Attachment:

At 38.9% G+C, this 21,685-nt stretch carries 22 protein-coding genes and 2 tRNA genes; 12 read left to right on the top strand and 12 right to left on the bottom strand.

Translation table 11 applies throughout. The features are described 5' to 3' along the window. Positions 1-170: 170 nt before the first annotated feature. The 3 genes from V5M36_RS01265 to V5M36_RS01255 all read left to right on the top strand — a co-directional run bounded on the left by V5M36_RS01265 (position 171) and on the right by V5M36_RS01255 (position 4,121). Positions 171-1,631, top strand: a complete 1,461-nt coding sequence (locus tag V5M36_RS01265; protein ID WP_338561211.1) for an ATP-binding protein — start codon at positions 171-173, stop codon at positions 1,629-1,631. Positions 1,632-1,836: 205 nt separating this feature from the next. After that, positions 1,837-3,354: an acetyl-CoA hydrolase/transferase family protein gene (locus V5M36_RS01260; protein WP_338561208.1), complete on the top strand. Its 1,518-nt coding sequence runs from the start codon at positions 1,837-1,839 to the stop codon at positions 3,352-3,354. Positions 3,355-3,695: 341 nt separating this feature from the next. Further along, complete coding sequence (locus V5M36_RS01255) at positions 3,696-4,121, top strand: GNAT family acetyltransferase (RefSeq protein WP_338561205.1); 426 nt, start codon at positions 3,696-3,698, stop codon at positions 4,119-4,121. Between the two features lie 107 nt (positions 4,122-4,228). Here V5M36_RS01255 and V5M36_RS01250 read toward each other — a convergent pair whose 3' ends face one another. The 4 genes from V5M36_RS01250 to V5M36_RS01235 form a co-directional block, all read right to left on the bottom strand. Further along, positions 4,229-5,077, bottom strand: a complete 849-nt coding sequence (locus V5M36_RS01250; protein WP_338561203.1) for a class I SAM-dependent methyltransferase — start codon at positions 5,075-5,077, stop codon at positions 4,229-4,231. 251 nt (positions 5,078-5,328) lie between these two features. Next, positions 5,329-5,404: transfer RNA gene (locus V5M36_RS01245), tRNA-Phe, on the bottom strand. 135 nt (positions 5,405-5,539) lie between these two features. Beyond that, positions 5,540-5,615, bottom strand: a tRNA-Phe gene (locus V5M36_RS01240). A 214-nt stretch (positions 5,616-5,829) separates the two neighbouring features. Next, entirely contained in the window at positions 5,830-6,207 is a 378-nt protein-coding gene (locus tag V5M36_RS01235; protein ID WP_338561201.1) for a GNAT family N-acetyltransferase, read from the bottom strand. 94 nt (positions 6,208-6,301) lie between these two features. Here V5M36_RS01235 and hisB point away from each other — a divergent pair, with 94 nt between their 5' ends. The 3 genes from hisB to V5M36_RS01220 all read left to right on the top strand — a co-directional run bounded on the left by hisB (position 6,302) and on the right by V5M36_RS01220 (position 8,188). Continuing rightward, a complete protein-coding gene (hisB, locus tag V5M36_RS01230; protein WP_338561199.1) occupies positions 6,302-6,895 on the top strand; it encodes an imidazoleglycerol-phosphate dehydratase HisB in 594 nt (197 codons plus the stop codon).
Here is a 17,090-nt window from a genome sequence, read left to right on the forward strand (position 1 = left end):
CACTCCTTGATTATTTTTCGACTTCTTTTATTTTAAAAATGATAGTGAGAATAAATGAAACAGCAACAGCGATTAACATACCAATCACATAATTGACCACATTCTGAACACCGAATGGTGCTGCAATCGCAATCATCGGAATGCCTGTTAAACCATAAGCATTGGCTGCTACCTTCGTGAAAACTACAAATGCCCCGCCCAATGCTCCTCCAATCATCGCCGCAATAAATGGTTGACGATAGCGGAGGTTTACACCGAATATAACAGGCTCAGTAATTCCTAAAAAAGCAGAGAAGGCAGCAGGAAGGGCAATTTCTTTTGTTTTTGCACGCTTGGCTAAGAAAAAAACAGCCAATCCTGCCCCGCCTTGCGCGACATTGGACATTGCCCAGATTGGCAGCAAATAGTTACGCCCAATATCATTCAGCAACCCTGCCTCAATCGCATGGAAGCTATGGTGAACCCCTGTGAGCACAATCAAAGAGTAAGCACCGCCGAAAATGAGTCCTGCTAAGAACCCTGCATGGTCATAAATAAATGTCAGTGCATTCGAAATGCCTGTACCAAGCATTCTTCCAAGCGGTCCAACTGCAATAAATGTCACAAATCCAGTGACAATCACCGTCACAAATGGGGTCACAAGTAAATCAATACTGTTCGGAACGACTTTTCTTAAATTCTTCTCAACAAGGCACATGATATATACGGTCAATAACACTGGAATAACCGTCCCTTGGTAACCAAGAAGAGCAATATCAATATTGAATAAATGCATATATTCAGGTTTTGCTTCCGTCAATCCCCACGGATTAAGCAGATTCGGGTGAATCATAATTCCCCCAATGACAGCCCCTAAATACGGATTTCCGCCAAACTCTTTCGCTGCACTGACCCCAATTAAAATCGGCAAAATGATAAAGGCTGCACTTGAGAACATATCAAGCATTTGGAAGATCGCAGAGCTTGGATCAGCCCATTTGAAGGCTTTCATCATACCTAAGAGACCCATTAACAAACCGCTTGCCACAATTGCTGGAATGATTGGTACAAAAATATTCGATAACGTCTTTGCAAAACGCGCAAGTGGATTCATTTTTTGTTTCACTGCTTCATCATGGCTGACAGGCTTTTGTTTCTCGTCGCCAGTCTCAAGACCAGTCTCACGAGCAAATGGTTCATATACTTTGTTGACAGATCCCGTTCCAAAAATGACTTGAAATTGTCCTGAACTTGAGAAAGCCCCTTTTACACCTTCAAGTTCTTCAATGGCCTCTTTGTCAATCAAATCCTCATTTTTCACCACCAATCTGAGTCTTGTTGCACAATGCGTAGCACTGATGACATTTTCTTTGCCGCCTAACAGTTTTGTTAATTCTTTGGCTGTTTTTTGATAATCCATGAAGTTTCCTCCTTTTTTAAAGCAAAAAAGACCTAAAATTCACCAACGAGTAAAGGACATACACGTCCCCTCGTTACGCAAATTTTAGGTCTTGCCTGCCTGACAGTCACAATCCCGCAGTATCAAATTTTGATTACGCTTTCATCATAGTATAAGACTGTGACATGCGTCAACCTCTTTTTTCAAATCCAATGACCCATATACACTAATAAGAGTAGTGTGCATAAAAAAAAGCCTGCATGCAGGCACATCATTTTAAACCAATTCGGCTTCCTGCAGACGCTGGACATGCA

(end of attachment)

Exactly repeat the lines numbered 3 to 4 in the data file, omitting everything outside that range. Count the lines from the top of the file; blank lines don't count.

Here is a 17,090-nt window from a genome sequence, read left to right on the forward strand (position 1 = left end):
CACTCCTTGATTATTTTTCGACTTCTTTTATTTTAAAAATGATAGTGAGAATAAATGAAACAGCAACAGCGATTAACATACCAATCACATAATTGACCACATTCTGAACACCGAATGGTGCTGCAATCGCAATCATCGGAATGCCTGTTAAACCATAAGCATTGGCTGCTACCTTCGTGAAAACTACAAATGCCCCGCCCAATGCTCCTCCAATCATCGCCGCAATAAATGGTTGACGATAGCGGAGGTTTACACCGAATATAACAGGCTCAGTAATTCCTAAAAAAGCAGAGAAGGCAGCAGGAAGGGCAATTTCTTTTGTTTTTGCACGCTTGGCTAAGAAAAAAACAGCCAATCCTGCCCCGCCTTGCGCGACATTGGACATTGCCCAGATTGGCAGCAAATAGTTACGCCCAATATCATTCAGCAACCCTGCCTCAATCGCATGGAAGCTATGGTGAACCCCTGTGAGCACAATCAAAGAGTAAGCACCGCCGAAAATGAGTCCTGCTAAGAACCCTGCATGGTCATAAATAAATGTCAGTGCATTCGAAATGCCTGTACCAAGCATTCTTCCAAGCGGTCCAACTGCAATAAATGTCACAAATCCAGTGACAATCACCGTCACAAATGGGGTCACAAGTAAATCAATACTGTTCGGAACGACTTTTCTTAAATTCTTCTCAACAAGGCACATGATATATACGGTCAATAACACTGGAATAACCGTCCCTTGGTAACCAAGAAGAGCAATATCAATATTGAATAAATGCATATATTCAGGTTTTGCTTCCGTCAATCCCCACGGATTAAGCAGATTCGGGTGAATCATAATTCCCCCAATGACAGCCCCTAAATACGGATTTCCGCCAAACTCTTTCGCTGCACTGACCCCAATTAAAATCGGCAAAATGATAAAGGCTGCACTTGAGAACATATCAAGCATTTGGAAGATCGCAGAGCTTGGATCAGCCCATTTGAAGGCTTTCATCATACCTAAGAGACCCATTAACAAACCGCTTGCCACAATTGCTGGAATGATTGGTACAAAAATATTCGATAACGTCTTTGCAAAACGCGCAAGTGGATTCATTTTTTGTTTCACTGCTTCATCATGGCTGACAGGCTTTTGTTTCTCGTCGCCAGTCTCAAGACCAGTCTCACGAGCAAATGGTTCATATACTTTGTTGACAGATCCCGTTCCAAAAATGACTTGAAATTGTCCTGAACTTGAGAAAGCCCCTTTTACACCTTCAAGTTCTTCAATGGCCTCTTTGTCAATCAAATCCTCATTTTTCACCACCAATCTGAGTCTTGTTGCACAATGCGTAGCACTGATGACATTTTCTTTGCCGCCTAACAGTTTTGTTAATTCTTTGGCTGTTTTTTGATAATCCATGAAGTTTCCTCCTTTTTTAAAGCAAAAAAGACCTAAAATTCACCAACGAGTAAAGGACATACACGTCCCCTCGTTACGCAAATTTTAGGTCTTGCCTGCCTGACAGTCACAATCCCGCAGTATCAAATTTTGATTACGCTTTCATCATAGTATAAGACTGTGACATGCGTCAACCTCTTTTTTCAAATCCAATGACCCATATACACTAATAAGAGTAGTGTGCATAAAAAAAAGCCTGCATGCAGGCACATCATTTTAAACCAATTCGGCTTCCTGCAGACGCTGGACATGCA